You may think you know all the fashion essentials a
French girl’s wardrobe relies on, but there’s an outside chance you don’t. Why? It can be all too easy to pigeonhole a nation’s “uniform” when it’s commonly referenced, so we wanted to go back to basics and revisit the concept. What is the actual concise list of items that the world’s chicest women follow?
Of course, we’re not talking about any ordinary blazer here. Milgrom explains: “This can be from a menswear brand to wear to work with a man’s shirt and high-waisted fitted dark jeans—French girls have many dark blue or black versions. I’m currently styling my jacket with a Gucci belt.”
This men’s style taps into the current blazer-and-leggings mood, too.
“If you need to walk, flat sandals are so practical. They can also update an evening look, such as a long dress so that it is both sophisticated and cool,” says Milgrom. And we agree, especially when they come from her chosen brand: Valentino.
While French girls have jeans in a host of different washes, more than anything right now, it’s about the silhouette rather than the finish. She’s prioritising a tailored cut: “They go with everything. You can go to work and then just change your top—a lingerie-inspired Caraco or a sequined top—add high-heeled sandals, and you’re ready to party,” Milgrom tells us.
We’ve often noticed French girls belting supersize jumpers over everything from skinny jeans to floral skirts, but now we know where they buy them. Milgrom recommends Uniqlo or Pringle of Scotland, and she’ll employ one “to stay cosy on a weekend, paired with flared jeans or cashmere jogging pants. I have a collection of different colours, and I usually wear light or bright colours, rather than black.”
Now is the time of year to buy discounted cashmere.
“It can be monochrome or a print, and I have many sleeveless versions that I love to style them with a belt, large or very thin high heels, and my leopard coat,” says Milgrom, who when she isn’t wearing her own brand can be found in Azzedine Alaïa.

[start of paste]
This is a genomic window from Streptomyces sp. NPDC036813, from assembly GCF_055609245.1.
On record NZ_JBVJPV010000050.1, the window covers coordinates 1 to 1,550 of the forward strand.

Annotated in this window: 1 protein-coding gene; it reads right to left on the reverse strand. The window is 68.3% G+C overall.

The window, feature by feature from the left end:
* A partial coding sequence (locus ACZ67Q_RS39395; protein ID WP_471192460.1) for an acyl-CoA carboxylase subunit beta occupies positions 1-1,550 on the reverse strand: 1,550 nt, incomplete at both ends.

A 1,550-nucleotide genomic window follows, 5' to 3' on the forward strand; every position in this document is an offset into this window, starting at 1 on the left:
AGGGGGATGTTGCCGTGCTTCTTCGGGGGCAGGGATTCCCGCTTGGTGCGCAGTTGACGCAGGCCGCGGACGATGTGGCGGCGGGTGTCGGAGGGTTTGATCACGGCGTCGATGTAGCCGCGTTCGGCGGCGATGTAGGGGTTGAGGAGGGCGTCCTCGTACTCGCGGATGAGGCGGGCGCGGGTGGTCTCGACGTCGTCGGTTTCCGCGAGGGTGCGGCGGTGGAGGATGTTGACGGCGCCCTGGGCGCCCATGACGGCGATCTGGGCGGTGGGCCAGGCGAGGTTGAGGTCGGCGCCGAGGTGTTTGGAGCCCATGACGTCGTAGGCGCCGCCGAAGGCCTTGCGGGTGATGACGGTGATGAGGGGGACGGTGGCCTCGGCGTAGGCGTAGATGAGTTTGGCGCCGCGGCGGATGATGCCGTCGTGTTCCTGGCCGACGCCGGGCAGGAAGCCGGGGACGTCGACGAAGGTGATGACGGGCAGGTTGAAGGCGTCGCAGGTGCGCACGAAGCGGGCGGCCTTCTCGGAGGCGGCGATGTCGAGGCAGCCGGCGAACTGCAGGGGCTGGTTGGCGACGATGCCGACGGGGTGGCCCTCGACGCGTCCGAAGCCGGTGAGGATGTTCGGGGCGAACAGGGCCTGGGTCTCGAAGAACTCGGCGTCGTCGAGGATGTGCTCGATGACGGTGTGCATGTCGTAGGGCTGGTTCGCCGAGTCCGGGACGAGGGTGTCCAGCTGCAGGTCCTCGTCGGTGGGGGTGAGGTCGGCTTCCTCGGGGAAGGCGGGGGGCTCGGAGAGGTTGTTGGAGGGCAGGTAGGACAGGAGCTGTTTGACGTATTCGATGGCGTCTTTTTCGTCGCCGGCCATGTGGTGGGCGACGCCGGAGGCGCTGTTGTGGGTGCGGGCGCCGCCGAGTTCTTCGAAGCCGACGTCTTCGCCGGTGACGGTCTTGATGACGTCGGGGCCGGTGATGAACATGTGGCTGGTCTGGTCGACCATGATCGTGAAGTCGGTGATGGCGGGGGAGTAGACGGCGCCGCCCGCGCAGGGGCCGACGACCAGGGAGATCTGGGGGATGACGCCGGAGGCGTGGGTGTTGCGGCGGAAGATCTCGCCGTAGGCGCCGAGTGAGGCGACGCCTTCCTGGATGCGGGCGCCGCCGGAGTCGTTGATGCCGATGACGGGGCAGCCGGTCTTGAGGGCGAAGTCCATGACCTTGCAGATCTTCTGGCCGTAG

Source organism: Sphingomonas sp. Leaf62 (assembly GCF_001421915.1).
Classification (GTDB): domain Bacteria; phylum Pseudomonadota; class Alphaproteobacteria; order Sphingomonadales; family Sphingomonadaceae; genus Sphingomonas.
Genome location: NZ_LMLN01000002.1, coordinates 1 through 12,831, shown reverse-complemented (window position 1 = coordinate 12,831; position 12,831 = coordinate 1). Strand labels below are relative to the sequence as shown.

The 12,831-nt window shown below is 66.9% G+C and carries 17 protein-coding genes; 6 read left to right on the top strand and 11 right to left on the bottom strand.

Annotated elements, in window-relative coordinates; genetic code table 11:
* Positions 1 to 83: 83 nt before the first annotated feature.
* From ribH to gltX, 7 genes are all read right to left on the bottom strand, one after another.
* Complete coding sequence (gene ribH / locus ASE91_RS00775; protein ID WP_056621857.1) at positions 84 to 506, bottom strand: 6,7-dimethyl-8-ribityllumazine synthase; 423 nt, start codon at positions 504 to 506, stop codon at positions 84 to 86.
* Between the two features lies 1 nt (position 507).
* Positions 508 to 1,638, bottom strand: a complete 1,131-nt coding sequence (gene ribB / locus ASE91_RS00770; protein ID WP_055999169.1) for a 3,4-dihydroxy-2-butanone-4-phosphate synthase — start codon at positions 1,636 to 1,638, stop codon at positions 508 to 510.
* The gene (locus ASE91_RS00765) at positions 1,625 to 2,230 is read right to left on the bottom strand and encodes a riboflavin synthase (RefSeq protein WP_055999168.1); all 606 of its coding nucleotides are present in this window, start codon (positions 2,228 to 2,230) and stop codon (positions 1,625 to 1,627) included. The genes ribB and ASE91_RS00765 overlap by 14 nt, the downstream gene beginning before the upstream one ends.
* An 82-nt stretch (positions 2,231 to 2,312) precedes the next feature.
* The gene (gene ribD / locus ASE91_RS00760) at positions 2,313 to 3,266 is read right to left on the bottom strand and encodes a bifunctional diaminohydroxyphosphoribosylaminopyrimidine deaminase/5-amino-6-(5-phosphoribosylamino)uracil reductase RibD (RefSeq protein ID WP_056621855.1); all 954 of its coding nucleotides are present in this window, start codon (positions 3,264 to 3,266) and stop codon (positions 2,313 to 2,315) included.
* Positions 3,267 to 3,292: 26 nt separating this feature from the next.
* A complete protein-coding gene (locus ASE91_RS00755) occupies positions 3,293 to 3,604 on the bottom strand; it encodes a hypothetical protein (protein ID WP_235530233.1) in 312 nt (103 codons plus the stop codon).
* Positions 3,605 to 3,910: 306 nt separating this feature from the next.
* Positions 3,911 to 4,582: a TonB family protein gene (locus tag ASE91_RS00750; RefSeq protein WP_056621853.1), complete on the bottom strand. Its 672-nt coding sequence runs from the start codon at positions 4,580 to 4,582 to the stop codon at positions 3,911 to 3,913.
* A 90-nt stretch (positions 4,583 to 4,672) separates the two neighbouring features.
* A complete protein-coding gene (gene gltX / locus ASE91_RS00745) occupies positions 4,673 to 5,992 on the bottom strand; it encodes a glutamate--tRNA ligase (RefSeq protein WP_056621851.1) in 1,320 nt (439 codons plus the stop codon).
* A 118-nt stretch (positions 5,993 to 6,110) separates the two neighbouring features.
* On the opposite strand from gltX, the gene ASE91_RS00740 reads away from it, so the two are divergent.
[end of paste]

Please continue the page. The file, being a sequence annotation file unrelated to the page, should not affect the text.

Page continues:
While much of the fashion set has moved on to bombers, French girls are still keen on their classic leathers, Milgrom confirms: “The biker is a Maje classic piece. I pair it with a long dress to give it a more urban and modern look. And also to go to work with a pair of jeans and a light cashmere sweater.”
The rule here? There are no rules, aside from the fact that the shoes need to a) be black, and b) be stilettos. “You can go from classic ones to more daring styles such as conical heels,” suggests Milgrom.
A love-forever investment.
Now here’s the item that really surprised us. We always imagined leopard-print coats to be more of a British signature. Milgrom set the record straight: “It’s a classic piece in every Parisian girl’s wardrobe. We wear it as a part of a totally black look; it’s so easy. A black sweater, black pants or black jeans and flat shoes to go to work, with a little black dress and high heels to go out in the evening. Usually, when I’m wearing my leopard coat, I’m not wearing makeup; this is my advice: Stay natural, or just put on some red lipstick, and that’s it.”
Trust a French girl to know the best place to buy men’s shirts that fit perfectly. Milgrom highlighted the brand Charvet: “Parisian girls are effortless and love to dress with their boyfriend’s essentials such as a shirt or a sweater, worn a bit oversize.”
So it’s plain to see that French girls rely heavily upon outerwear. We probably all have a trench coat somewhere, but Milgrom explains the specifics for her nation’s chicest ladies: “It can be black or beige, always belted, collar up,” she says. “It’s effortless and convenient to cycle to work when you’re wearing trousers. It’s a great transitional piece; you can wear it with a warm sweater and big, knitted scarf for winter, or with just a shift underneath when the weather starts to get warmer.”
Next up, the French fashion brands every girl should know.